StableBit DrivePool, a solution to your Drive Extender Woes
As I mentioned in an earlier article, the whole “Drive Extender” fiasco seems to be being put to bed in short order as a number of 3rd Party applications swoop in to fill the void. I discussed Drive Bender, a solution from Division-M briefly in one of my recent articles.
On Friday, Covecube the company behind StableBit DrivePool, another Drive Extender replacement solution, released it’s technical overview of the technology driving StableBit DrivePool. In a nutshell, the program is a Windows Home Server 2011 add-in that:
Pools multiple physical drives into one virtual drive and provides file duplication on a folder level.
The Technical Overview goes on to describe various aspects of the software’s features including StableBit DrivePools’ benefits:
At its core, StableBit DrivePool is designed to solve 2 problems:
- You should never have to worry about running out of disk space. If you’re running low on disk space, then just plug in another hard disk, add it to the pool, and you’re done. You don’t have to change the way you organize your data to meet the needs of the system. The system should be flexible enough to meet your needs.
- Important files should have an extra layer of protection. All hard drives fail, this is a fact. It’s just a matter of when. File duplication works to keep 2 copies of every important file on two separate hard drives. In case one of them is inaccessible, the other one is used to fill in the gaps. You’re in control. You get to choose which files to duplicate and which not to, on a folder by folder basis. No need to match disk sizes or to repartition anything. Once again, the system strives to meet your needs, not the other way around.
Feel free to catch up on the rest of the Overview here, but I’ve got to express how great this is to have Microsoft give companies out there the chance to come up with solutions for the missing Drive Extender. From what I read, Microsoft had some pretty good technical justifications for dropping DE out of the core windows 2008 server OS. I have little doubt that MS knew that there were viable solutions out there already in the works when the were deliberating about DE’s removal. If you read the story behind Covecube and StableBit DrivePool, you’ll find out that their DE replacement was already on the drawing boards long before Microsoft pulled the plug.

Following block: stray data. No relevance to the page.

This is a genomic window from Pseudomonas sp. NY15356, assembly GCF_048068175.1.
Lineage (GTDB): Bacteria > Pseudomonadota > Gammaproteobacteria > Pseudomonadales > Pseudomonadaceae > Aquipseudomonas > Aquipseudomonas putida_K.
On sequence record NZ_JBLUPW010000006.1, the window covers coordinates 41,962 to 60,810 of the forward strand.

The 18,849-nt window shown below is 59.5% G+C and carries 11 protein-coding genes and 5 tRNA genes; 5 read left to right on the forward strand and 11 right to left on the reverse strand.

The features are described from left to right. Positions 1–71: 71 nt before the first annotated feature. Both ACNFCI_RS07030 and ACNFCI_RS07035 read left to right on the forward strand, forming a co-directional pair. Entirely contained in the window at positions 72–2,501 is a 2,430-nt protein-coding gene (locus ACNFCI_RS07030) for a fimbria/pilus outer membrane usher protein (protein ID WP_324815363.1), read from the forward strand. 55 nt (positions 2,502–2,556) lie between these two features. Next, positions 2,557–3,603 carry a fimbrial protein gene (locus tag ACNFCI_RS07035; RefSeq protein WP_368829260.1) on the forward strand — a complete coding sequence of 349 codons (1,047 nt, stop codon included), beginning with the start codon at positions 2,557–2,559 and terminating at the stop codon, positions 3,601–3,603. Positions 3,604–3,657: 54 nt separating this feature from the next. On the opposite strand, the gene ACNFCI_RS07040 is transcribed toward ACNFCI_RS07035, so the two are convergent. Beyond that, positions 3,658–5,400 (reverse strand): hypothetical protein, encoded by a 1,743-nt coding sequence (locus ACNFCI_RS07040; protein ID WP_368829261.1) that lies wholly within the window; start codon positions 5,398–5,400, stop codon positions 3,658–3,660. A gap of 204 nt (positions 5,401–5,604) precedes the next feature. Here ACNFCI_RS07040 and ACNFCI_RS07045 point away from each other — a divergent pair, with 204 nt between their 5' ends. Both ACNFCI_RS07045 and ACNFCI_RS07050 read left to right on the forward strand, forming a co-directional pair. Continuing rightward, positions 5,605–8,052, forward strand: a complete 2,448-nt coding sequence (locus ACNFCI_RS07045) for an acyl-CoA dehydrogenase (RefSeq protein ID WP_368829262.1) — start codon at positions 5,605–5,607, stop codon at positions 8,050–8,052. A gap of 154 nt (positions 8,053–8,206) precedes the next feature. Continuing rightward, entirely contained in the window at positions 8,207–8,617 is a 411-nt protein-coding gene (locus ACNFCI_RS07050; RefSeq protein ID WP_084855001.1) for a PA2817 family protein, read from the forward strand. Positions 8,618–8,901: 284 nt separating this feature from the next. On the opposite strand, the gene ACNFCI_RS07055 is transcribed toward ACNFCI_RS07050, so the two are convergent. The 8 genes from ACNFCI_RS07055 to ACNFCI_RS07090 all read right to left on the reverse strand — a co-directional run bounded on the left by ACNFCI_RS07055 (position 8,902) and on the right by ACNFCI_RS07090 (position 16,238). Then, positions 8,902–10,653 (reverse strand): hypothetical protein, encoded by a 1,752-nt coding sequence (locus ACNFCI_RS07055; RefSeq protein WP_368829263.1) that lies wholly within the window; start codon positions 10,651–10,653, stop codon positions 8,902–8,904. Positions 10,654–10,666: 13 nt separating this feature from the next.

To me the important thing to remember is that WHS is (and in my opinion, always was) far from dead just because Drive Extender was removed. What the move did was open up the doors for smaller companies to provide solutions for the missing technology. This in turn causes these companies to work to outdo each other by coming up with new features and functionality within their software…things Microsoft may never have stumbled upon because there was no need to provide a solution for had they not dropped DE.
This is innovation everyone and innovation is what brings us more cool toys to assist in home system integration and in creating the Connected Home. Not only that, it employs more people at these companies which is obviously good for the economy. It’s time to get over Drive Extender’s removal, accept it for what it is, and move on.
Windows Home Server is alive and kicking!
Look for in-depth reviews of both of these WHS Drive Extender replacements in the new future as their beta products become a little more stable. If any of you have used either of these solutions yet, PLEASE feel free to leave comments on your first impressions! If you enjoy writing, why not consider doing a write up for us? We’ll make ya famous!
Stay tuned…WHS 2011 is still alive and kicking!